Crime issues, targets discussed at Chamber’s ‘Network at Noon’ event

By: Jeannine LeJeune
CROWLEY – Tips for preventing crimes for businesses and families as well as the state of crime in the city of Crowley and Acadia Parish were the main focuses of Sheriff Wayne Melancon and Crowley Police Chief K.P. Gibson’s discussions at the Crowley Chamber of Commerce’s Network at Noon event.

The event, held Friday at The Town Club in Crowley, gave member businesses the opportunity to talk about criminal concerns they have in the community as well as gain helpful information to help prevent their businesses or families from becoming another statistic.

Melancon was the first to speak and focused his time on how crime has evolved over the years and how people can combat the ever-changing crime element in Acadia Parish.

“When I was doing research on the crime rate, I noticed that crime statistics haven’t changed much in the parish over the last few years,” he said. “But the crimes themselves have evolved. And just as society itself evolves so do the crimes and so must fighting the crimes.”

Melancon pointed out how the rural communities of Acadia Parish have been the most hit area as of late. He pointed to the vulnerability of not only the rural aspect, but the problem of leaving out expensive machinery, boats, etc.

“I’m as guilty as anyone for leaving those things out, but if we take steps to prevent these crimes and make it harder for criminals, they will not be as inclined to steal.”

Melancon suggested people, especially those in the rural communities, keep their valuables locked up and put things, like boats, in well lit areas, making it harder for criminals to sneak up and take them.

He also suggested avoiding a regular schedule or announcing to people via a message that you will be out of town for long periods of time.

Internet crimes have also been on the rise across the country as Melancon pointed out. He offered tips to help protect children from internet criminals

“A computer’s a great thing, but opening yourself up to the world can mean opening yourself up to crime possibilities,” he said. “Our children are targets.”

When Gibson spoke to the chamber, he focused on scams that attacked the elderly as well as the drug and recent increase in violent crimes.

“We are in the middle of one of the worst drug crises we’ve ever seen,” he said. “Over the past 20 years the epidemic has grown.”

Gibson pointed out that the drug problem, particularly trafficking, has evolved to become well structured and acts very much like a business, all of which are presenting more and more problems for law enforcement. He added that well over 50 percent of the city’s crimes have some root in drugs.

Gibson then turned his discussion to the growing number of scams that target mostly the elderly as well as counterfeit/washed money, which targets businesses.

“These financial scams are global, which is perhaps the hardest thing to deal with,” said Gibson. “We pass along complaints and information to the federal authorities, but there just isn’t the resources available to catch all these people that are sending information from Mexico or the U.K. and so on.”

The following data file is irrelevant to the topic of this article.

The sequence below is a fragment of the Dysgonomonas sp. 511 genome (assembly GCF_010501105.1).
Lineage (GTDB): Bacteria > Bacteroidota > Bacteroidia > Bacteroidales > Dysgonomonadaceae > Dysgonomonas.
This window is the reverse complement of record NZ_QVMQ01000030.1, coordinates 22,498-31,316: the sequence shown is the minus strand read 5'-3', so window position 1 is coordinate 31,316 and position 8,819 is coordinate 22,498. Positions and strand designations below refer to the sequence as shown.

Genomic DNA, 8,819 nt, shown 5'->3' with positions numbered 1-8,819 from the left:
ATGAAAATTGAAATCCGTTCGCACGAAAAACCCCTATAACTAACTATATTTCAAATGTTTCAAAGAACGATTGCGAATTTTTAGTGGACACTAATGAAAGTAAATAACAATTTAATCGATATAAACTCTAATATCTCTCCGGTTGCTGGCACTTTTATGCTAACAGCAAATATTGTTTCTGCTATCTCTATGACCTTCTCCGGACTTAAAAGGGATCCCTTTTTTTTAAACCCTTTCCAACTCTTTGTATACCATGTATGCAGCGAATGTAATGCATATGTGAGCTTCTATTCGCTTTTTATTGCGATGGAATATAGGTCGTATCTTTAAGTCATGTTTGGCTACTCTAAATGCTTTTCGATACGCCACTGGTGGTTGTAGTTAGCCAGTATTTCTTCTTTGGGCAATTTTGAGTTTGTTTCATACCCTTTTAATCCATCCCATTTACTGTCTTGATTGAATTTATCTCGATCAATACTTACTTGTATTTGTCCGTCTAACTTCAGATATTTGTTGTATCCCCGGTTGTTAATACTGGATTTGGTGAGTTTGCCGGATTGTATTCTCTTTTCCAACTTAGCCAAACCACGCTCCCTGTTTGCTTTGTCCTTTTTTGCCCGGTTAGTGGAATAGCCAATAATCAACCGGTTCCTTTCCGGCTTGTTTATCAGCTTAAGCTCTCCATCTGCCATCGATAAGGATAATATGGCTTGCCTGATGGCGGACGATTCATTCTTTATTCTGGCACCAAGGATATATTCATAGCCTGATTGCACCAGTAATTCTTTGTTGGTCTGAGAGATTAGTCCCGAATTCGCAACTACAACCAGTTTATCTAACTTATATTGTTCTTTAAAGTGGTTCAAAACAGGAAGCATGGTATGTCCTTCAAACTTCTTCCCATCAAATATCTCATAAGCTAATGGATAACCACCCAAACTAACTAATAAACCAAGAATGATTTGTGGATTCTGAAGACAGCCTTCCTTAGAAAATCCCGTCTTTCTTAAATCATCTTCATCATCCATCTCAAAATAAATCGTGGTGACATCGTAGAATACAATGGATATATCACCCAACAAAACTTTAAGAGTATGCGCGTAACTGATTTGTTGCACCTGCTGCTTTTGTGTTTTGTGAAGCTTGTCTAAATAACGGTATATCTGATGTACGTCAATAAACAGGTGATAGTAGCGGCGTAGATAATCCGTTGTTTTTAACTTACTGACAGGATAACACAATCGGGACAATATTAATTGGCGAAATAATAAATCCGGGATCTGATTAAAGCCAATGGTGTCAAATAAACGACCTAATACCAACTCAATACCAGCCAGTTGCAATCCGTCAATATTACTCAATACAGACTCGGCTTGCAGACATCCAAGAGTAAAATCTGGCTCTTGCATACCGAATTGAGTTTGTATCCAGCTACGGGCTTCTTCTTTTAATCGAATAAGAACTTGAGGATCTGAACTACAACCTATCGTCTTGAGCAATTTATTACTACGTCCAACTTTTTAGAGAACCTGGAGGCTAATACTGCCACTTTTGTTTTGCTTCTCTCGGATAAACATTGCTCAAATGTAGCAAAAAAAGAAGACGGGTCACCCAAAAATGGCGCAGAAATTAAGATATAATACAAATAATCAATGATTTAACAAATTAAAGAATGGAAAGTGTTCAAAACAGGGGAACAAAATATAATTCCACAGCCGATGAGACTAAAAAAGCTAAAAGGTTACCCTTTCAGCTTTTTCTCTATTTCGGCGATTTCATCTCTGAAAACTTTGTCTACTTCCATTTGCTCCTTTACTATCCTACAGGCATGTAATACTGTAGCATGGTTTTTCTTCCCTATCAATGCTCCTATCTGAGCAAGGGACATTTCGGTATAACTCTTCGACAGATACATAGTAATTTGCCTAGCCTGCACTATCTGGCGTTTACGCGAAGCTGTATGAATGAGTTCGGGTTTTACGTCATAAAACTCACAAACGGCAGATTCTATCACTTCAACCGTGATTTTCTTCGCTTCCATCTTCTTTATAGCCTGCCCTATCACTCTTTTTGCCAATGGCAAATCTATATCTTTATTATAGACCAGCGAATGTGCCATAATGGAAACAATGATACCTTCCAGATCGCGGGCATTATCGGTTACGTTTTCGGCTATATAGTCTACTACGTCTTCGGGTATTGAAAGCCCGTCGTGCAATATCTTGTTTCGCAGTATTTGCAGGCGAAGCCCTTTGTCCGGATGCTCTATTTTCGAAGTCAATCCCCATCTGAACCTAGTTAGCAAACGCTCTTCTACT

Violent crimes have also been a problem within the city, especially in the past six months. Gibson said the growing number of young men and women unafraid of the consequences of pulling a trigger is perhaps the most alarming of the recent crime wave.

“We need to come together with this to combat it; this is something we have to stop,” he said.

Gibson concluded his talk by pointing to two very beneficial programs for the parish–Crime Stoppers and Warrant Watch. He pointed out that both have helped the city and parish and only continue to grow in importance and benefits.

The idea of communication between neighbors and keeping an eye on their property was also suggested by both Melancon and Gibson.

“You know what car, or cars, are supposed to be at your neighbor’s house, so if you think something might be suspicious, call us. We don’t mind investigating it, even if it turns out to be nothing,” said Melancon.

“Neighborhood Watch programs have evolved, now it’s most important to communicate with your neigbhors,” said Gibson. “Let them know if dad will be coming over to feed the animals or water the plants while your gone, that way they know who they should expect to see and who they shouldn’t.”

The importance of not sharing personal information was also addressed by both Gibson and Melancon as the numbers rise in identity theft cases as well as with children releasing information about themselves online.

Both men pointed to their websites as great tools for the community filled with tips to prevent many crimes, safety tips as well as features that allow visitors to find out about registered sex offenders in their area and other crimes in the area. Visit http://apso.org/ for more information from the Acadia Parish Sheriff’s Office and www.crowleypolice.com for more information from the Crowley Police Department.

Acadia Parish Today

Crowley Post-Signal
P.O. Box 1589, Crowley, LA 70527
Phone: 337-783-3450
Fax: 337-788-0949

Rayne-Acadian Tribune
P.O. Box 260, Rayne, LA 70578
Phone: 337-334-3186
Fax: 337-334-8474

Church Point News
315 N. Main St., Church Point, LA 70525
Phone: 337-684-5711
Fax: 337-684-5793

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